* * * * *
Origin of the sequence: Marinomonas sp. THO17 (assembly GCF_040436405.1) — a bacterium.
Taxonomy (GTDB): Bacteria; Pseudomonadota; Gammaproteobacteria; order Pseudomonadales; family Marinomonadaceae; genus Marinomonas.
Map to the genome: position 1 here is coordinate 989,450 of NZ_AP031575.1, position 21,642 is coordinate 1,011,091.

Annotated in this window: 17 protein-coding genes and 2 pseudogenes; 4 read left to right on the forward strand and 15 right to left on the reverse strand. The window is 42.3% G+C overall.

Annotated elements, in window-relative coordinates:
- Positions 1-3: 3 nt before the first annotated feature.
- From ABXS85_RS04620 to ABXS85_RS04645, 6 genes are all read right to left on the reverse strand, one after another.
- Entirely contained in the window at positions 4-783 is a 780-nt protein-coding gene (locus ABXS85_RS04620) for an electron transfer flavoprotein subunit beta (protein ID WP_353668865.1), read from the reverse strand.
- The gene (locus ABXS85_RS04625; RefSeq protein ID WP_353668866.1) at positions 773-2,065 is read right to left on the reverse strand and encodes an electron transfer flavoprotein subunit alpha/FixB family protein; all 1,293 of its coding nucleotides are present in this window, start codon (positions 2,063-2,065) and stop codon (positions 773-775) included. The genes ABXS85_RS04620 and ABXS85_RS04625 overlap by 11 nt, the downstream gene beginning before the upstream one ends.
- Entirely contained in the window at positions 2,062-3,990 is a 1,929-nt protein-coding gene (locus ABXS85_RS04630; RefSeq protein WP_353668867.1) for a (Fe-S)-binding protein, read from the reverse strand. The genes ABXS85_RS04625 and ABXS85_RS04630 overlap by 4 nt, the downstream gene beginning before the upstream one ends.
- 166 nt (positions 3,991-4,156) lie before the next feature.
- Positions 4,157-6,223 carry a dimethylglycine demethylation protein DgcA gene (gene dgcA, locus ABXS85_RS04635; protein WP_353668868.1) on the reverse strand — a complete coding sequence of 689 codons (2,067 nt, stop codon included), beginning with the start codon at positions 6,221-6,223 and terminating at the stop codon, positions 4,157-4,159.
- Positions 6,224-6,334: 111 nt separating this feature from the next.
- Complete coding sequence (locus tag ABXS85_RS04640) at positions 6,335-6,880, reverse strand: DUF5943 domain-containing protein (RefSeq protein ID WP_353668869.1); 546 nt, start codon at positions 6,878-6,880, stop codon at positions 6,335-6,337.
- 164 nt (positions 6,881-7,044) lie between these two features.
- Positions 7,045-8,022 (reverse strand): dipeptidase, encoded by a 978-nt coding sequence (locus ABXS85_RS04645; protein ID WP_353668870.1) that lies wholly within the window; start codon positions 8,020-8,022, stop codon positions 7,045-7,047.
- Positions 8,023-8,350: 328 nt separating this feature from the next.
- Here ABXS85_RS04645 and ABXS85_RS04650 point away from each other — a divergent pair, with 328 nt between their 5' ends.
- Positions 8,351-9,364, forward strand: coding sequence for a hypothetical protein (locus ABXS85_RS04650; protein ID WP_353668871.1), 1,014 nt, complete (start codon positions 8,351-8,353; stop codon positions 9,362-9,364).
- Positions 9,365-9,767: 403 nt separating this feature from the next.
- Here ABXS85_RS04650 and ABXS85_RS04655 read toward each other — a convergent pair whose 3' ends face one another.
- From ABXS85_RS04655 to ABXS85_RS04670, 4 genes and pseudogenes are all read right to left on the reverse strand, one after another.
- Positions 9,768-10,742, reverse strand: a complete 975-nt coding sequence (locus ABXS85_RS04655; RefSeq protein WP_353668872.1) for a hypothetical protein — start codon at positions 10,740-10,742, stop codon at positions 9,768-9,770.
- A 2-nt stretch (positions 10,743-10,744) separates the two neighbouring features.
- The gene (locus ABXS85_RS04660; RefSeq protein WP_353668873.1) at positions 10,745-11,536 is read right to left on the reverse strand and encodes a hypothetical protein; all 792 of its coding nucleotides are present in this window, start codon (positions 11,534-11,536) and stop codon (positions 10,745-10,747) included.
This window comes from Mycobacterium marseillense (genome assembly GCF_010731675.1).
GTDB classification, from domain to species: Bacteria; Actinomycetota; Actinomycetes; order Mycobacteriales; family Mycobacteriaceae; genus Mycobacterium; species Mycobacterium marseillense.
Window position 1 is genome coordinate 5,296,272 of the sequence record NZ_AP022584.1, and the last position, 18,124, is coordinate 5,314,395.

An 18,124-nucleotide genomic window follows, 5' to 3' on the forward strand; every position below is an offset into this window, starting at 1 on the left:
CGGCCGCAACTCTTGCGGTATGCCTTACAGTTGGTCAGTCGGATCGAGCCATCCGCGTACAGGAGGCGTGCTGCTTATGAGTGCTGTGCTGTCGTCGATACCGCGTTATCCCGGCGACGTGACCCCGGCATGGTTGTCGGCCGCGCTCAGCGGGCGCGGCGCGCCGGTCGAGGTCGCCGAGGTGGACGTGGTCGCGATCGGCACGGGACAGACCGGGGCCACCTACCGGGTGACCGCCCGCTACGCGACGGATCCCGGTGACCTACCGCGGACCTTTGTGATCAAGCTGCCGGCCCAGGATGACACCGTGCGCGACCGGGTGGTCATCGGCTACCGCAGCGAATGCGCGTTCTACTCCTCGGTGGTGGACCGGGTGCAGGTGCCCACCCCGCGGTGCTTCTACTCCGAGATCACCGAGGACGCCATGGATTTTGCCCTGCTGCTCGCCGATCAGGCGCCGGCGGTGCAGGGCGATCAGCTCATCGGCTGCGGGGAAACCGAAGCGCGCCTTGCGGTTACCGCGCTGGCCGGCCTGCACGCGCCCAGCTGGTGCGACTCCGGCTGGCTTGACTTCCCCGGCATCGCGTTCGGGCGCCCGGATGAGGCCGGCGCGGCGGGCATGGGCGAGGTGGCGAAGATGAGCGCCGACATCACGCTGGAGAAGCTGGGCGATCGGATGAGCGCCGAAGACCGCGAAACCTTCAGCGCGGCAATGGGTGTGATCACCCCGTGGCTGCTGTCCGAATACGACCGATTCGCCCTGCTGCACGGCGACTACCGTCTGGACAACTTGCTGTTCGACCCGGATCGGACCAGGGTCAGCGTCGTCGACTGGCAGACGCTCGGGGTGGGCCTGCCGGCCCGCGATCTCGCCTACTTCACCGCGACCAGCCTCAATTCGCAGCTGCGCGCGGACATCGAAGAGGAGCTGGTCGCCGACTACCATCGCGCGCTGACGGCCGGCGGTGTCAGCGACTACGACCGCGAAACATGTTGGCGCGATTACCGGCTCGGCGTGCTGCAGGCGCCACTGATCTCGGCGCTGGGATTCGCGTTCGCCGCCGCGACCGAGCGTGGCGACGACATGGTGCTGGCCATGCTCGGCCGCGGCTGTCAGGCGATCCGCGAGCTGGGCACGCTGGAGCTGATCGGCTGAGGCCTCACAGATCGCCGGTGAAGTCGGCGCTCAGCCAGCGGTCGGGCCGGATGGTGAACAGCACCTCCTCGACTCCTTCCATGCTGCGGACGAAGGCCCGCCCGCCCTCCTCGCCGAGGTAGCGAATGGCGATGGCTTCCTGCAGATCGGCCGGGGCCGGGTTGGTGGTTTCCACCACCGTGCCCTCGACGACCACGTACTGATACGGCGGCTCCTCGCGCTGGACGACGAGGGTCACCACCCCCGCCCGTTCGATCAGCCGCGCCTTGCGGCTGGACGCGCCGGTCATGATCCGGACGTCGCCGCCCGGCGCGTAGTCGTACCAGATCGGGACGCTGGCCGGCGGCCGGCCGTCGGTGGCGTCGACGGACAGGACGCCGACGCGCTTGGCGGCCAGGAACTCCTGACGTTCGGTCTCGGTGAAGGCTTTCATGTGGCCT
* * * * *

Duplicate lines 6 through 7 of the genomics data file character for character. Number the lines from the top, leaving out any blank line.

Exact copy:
- Positions 1-3: 3 nt before the first annotated feature.
- From ABXS85_RS04620 to ABXS85_RS04645, 6 genes are all read right to left on the reverse strand, one after another.